* In Creator/RobertAHeinlein's {{Magitek}} novel, ''Literature/MagicInc'', Archie Fraser is surprised to find the English accented magic expert on the phone turns out to be a black African "witch smeller" in person.
* In Rick Cook's ''Literature/WizBiz'' series, the leader of the Wizard Council is Bal-Simba, a towering black man who ''has his teeth filed to points and wears a lionskin loincloth''. It's practically a lampshade...
* Most of the {{Evil Sorcerer}}s that ''Franchise/ConanTheBarbarian'' fought came from Stygia, the Howard universe's [[FantasyCounterpartCulture analogue of Ancient Egypt]].
* Aces with magical powers in ''Literature/WildCards'' are almost exclusively this. Justified in that the powers manifest from subconscious, so western people usually get super-strength, flight, telekinesis and other stuff, while people of less advanced cultures get whatever powers are known in their native cultures. Likewise, western jokers are almost exclusively half-animal hybrids, while in other countries they tend to be mythical beasts: among infected Mayans there were literally hundreds of Quetzalcohuatli.
** The most straightforward example of this trope is Fortunato, a tantric magician ace who is a twofer minority: black/Japanese, his powers have nothing to do with his nationality but root in the fact that he is a pimp, thus gets sex-based powers. His counterpart, Astronomer, whose powers use rape and violence as a power source, is very Caucasian, though.
* The red priests from ''Literature/ASongOfIceAndFire'' are seen this way, at least in Westeros where their monotheistic religion never took hold. Of the three prominent red priests in the series, ScaryBlackMan Moqorro fits this trope the most.
* Mild examples in ''Literature/NightWatch'', since this is an UrbanFantasy setting, many powerful [[DifferentlyPoweredIndividual Others]] are very old, and don't usually talk about their origins. Geser is a powerful Light Other, originally from Tibet, although he has adopted a Russian name after moving to Moscow and his vaguely Asian appearance doesn't seem strange to people (considering how many ethnic groups live in Russia, it's not surprising). He is, occasionally, seen walking around in an Eastern robe and pointy shoes. Zabulon's origins are unclear, although an old friend of his calls him Arthur in a spin-off novel, and another novel indicates that he lived in Ireland for a time, so he may have been born in the isles thousands of years ago. The latest novel also introduces a powerful Jewish mage whose spells tend to be related to his culture in some manner (for example, he creates a golem to fight the Tiger and commands it in Hebrew). Overall, it's not that magic is different from culture to culture (MagicAIsMagicA, after all), but the way the Others use magic tends to be affected by their culture. For example, Western Others tend to go for more direct magic. When Anton meets a Taiwanese Other, he notes how intricate and beautiful the Oriental mage's spells are, composed of multiple interconnected layers like a tapestry.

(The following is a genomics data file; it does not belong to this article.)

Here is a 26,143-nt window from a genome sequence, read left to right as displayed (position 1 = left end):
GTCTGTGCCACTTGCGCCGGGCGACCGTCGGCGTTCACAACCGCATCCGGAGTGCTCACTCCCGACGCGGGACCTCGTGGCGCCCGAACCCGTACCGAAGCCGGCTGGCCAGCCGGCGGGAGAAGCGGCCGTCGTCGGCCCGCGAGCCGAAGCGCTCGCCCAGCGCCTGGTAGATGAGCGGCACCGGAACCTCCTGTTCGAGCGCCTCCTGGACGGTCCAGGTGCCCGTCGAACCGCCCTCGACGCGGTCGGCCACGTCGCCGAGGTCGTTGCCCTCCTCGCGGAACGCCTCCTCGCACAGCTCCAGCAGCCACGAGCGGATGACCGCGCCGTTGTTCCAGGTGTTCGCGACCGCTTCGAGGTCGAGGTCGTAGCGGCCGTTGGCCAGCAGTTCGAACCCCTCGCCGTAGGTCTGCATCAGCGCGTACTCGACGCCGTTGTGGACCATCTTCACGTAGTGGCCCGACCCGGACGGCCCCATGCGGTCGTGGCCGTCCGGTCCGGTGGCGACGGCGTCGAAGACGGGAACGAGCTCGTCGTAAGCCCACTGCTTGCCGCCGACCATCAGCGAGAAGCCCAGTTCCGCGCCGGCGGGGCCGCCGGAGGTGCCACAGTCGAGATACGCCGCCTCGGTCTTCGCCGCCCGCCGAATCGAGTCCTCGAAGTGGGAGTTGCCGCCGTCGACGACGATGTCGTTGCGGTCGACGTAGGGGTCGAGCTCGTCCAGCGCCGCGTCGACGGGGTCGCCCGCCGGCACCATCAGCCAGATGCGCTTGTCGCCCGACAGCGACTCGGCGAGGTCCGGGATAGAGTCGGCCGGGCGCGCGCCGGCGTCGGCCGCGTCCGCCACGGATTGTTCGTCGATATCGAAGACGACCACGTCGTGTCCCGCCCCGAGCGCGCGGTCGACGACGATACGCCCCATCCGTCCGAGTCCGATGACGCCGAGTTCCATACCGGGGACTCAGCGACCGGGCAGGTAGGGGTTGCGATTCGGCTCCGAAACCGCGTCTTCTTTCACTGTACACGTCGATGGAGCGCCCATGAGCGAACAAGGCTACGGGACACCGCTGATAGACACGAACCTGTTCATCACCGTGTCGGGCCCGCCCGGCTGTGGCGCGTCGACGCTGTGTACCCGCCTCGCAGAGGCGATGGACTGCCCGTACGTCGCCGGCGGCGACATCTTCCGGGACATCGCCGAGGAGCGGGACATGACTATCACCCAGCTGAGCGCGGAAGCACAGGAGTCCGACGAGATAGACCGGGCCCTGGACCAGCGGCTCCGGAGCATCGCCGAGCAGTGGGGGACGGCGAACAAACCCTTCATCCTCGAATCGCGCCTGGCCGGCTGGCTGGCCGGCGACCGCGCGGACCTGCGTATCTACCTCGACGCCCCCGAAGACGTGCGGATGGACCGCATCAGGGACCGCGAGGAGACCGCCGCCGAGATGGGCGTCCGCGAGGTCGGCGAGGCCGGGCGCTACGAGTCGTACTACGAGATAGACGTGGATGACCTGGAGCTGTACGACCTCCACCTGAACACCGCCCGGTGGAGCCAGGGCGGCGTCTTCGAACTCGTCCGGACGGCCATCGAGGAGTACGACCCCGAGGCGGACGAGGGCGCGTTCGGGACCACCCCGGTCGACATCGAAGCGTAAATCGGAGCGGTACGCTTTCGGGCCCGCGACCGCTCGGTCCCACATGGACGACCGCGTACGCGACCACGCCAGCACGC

* In ''Literature/{{Holes}}'', Madame Zeroni is an old Egyptian woman with dark skin and a very wide mouth. She puts a curse on Elya and his descendants for not carrying her up the mountain so she can drink from the stream.
* In ''Literature/KingdomOfLittleWounds'', Midi isn't actually a witch, but everyone--including the other protagonist Ava--treats her like she is because she is "The Negresse."
* In ''Literature/SkinHunger'', it is ethnic minorities that have the most knowledge of magic spells and songs. The WizardingSchool (that is a BoardingSchoolOfHorrors and the setting for the part of the plot that takes place many years later) is implied to be the result of a white, aristocratic male gathering all magic knowledge for himself and intentionally eradicating everyone else's.
* Literature/TheVinlandSagas: Clearly the Skraelings, the natives the Norsemen encounter in Vinland, are magic-users. They put a sleep spell on Thorvald and his companions (''Saga of the Greenlanders''), make Thorfinn and his party believe an illusionary host is attacking them from the rear (''Saga of Erik the Red''), and sink into the earth like ghosts (''Saga of Erik the Red'').
* ''Literature/TheSagaOfThePeopleOfVatnsdal'': The soothsaying woman who tells Ingimund that he will settle in Iceland is a 'Finn' (i.e. a Sami), and so are the three wizards whom Ingimund hires to undertake a spirit-journey to Iceland.

[[folder:Myths & Religion]]
* when the pilot Jose Maraleda (who really existed by the way) wished to prove his proficiency to these huilliches (Mapudungun means "southern people") and establish that he was the most formidable sorcerer in the world. The locals didn't believe him and called upon the Machi Chilpilla, who lived in Quetalco, to confront this intruder to their lands. Moraleda was defeated and in recognition of this offered the Machi an enormous book of ancient witchcraft around the world. Further, Moraleda wrote that the natives of Chiloé were not as deplorable as he had believed and, in fact, were even better than some Chileans. This being the origin story of the "Warlock of Chiloé."